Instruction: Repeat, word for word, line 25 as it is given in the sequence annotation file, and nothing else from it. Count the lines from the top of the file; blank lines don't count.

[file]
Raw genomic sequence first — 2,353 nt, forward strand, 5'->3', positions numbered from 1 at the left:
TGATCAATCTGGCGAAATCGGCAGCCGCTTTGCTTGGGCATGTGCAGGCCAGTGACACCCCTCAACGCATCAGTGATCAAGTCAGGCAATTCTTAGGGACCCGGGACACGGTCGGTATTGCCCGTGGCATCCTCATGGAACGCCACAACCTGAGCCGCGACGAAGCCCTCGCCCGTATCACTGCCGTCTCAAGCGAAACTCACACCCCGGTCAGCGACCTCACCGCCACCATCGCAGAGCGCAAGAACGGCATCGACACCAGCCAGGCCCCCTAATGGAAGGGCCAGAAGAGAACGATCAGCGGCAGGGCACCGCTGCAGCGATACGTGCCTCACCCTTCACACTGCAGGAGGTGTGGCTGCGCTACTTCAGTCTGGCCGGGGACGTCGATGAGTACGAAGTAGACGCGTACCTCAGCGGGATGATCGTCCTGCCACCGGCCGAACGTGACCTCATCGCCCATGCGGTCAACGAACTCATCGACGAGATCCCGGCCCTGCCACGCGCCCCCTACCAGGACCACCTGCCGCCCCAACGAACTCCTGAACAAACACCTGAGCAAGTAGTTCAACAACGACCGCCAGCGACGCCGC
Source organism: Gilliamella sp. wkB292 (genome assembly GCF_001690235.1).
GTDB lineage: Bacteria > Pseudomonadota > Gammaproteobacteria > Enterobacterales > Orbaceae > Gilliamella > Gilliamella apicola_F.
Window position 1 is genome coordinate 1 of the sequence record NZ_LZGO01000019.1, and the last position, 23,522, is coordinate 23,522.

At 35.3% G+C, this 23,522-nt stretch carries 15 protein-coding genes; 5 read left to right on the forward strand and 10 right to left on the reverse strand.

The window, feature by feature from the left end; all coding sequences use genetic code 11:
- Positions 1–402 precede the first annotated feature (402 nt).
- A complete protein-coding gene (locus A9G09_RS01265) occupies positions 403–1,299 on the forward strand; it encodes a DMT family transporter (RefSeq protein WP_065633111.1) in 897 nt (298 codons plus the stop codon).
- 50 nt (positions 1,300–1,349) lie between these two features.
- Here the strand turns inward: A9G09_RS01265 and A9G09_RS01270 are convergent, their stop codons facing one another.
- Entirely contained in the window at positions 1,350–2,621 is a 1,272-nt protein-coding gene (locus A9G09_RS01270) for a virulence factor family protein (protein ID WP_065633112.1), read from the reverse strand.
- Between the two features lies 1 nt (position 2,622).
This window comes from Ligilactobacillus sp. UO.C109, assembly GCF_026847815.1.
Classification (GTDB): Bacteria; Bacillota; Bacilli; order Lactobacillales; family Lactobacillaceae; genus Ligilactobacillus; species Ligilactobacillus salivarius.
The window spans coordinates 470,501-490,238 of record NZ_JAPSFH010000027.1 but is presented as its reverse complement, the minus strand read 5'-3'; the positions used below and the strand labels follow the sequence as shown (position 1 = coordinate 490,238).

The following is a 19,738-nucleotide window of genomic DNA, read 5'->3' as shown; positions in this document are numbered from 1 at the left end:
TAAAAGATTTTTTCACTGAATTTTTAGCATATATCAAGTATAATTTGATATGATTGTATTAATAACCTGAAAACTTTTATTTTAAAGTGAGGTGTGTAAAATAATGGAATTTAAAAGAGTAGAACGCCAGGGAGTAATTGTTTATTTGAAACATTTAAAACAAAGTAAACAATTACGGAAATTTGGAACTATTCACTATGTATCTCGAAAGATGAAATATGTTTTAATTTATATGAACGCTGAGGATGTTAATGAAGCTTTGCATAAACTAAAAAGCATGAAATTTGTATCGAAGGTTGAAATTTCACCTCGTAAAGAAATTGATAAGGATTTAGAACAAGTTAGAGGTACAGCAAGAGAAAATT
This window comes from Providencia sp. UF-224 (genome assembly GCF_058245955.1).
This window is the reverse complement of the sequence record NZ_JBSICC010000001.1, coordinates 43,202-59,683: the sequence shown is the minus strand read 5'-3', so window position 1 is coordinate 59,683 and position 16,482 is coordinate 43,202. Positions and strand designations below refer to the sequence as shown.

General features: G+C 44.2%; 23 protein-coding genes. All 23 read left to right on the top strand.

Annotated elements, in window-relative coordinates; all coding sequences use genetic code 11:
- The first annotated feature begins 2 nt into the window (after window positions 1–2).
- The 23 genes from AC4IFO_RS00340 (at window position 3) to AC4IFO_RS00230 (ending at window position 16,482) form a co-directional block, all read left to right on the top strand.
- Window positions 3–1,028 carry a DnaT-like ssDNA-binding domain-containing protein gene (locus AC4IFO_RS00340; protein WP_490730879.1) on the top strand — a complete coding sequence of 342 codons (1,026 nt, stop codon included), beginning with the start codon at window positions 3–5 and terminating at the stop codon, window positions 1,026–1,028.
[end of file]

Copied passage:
- Window positions 3–1,028 carry a DnaT-like ssDNA-binding domain-containing protein gene (locus AC4IFO_RS00340; protein WP_490730879.1) on the top strand — a complete coding sequence of 342 codons (1,026 nt, stop codon included), beginning with the start codon at window positions 3–5 and terminating at the stop codon, window positions 1,026–1,028.